Primary Care Physicians are the New Backbone for Health Care. Has the Time Come to Abandon the CPT Code?

Thomas Schwieterman 

Primary care physicians (PCP) have been identified as a critical part of the future health care value chain. Yet, we know we have far too few of them. We also know that independent providers are struggling financially.  As a result, a large number of primary care docs, perhaps a majority, have chosen to become employees of larger health systems. Most physicians label ‘salary’ as the top reason for becoming an employed clinician rather than trying to compete as an independent practitioner. But, with a CPT driven foundation for reimbursement, can this marriage between primary care and large health system be a healthy one?

When a PCP joins a health system and begins to receive a regular salary, the payments are often above that physician’s prior experiences in private practice, perhaps higher than could be reasonably calculated from the their daily productivity.  CFO’s are willing to accept the scenario of primary care salaries exceeding productivity, because they are keenly aware that the primary care physician acts as a feeder for the more lucrative profit centers at the hospital. Specialists and their ancillary staff perform most of the profit generating procedures, imaging studies, pathology examinations. These high priced resources need patients (and their insurance cards) to generate the margin-rich revenue for the financial viability of the health system.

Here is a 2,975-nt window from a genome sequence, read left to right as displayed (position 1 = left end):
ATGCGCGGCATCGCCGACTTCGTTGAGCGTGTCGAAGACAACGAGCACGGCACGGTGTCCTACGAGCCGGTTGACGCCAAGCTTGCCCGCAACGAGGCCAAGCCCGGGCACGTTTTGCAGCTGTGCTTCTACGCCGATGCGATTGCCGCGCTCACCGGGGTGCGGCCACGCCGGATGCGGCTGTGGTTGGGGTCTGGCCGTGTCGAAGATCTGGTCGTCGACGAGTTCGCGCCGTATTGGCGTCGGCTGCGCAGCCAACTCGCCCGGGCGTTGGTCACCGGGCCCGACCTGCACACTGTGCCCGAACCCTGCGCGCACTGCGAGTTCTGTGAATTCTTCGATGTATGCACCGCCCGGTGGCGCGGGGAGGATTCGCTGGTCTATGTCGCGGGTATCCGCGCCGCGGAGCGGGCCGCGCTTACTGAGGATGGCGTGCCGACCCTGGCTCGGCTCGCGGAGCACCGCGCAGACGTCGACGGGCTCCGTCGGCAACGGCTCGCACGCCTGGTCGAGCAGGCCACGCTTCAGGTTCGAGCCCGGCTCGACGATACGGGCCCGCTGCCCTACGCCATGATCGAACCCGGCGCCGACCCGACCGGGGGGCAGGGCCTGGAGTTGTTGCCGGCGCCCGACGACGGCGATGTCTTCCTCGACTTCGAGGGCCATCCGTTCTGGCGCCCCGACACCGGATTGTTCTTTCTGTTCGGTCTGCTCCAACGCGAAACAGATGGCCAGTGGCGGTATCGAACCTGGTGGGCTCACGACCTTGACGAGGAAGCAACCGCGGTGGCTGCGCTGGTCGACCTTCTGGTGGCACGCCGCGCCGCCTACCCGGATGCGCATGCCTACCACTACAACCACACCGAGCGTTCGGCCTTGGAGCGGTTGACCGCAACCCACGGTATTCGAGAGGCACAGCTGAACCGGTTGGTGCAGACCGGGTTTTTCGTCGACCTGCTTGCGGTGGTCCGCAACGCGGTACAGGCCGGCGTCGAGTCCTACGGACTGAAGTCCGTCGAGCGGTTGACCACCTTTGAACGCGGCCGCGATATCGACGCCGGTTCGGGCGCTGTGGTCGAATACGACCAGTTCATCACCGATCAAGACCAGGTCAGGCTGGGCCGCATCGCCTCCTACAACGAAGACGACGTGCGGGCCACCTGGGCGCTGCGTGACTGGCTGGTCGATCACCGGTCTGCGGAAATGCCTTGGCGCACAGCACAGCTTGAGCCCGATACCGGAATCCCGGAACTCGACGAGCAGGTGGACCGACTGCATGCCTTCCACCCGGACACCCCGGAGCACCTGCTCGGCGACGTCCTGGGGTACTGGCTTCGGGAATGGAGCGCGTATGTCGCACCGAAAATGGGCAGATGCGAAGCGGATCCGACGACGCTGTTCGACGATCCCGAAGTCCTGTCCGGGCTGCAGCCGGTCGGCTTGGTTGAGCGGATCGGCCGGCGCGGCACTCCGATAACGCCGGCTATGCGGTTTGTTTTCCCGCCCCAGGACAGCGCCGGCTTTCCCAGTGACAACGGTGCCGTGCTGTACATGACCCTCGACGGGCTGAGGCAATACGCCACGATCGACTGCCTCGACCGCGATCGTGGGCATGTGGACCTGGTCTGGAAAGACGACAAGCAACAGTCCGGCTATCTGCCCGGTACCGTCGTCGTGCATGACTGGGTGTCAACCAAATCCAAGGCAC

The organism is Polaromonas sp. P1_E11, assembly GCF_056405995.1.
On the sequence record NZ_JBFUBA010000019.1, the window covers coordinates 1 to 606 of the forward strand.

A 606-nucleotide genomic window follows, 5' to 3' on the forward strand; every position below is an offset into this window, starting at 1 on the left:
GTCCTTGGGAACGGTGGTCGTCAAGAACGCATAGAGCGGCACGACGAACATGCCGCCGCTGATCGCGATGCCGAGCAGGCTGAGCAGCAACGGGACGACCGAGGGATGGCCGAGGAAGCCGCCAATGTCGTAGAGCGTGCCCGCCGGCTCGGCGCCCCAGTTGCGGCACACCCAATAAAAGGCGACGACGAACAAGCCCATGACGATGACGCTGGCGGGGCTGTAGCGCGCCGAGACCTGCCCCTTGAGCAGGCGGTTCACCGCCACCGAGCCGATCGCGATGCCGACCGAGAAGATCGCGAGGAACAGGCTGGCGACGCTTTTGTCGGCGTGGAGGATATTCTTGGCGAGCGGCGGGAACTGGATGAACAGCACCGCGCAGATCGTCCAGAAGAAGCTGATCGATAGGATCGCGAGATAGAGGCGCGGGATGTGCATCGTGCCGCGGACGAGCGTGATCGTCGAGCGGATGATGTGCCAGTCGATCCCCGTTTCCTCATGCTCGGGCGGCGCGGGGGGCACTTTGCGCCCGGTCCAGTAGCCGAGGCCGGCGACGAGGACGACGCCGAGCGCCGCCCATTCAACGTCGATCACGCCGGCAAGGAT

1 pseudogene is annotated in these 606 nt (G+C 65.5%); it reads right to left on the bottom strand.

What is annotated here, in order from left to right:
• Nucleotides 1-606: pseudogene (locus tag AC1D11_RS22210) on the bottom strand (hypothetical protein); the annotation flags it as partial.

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Where Have All The Doctors Gone? What Physician Supply Means For Health Reform

Jane Sarasohn-Kahn

First published 3/21/11 on Health Populi

The good news that was packaged in the Patient Protection and Affordable Care Act (PPACA), that is, health reform, was that millions of uninsured Americans would receive health insurance coverage through the Medicaid program. But insurance doesn’t equal access; there’s a limiting factor that’s a formidable obstacle in many of these millions of newly-insured people getting care: the physician supply in the U.S., which varies from region to region of the U.S.

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Hamster Medicine

Originally published 10/27/2010 on The Doctor Weighs In


No, I am not blogging on veterinary topics now.  Hamster medicine refers to the current practice of primary care in America.  The term was used today by Elliott Fisher – one of the fathers of the Accountable Care Organization (ACO) movement  – at the big ACO Conference held in LA [10/25-27, 2010].  ACOs, by the way, are the hottest thing in the health care industry to date.  Everyone wants to have one, build one, buy one, consult to one or in some other way be affiliated with one – hopefully for the purpose of making money or growing/preserving your share of the lucrative health care market – and, by the way, perhaps improving care along the way.

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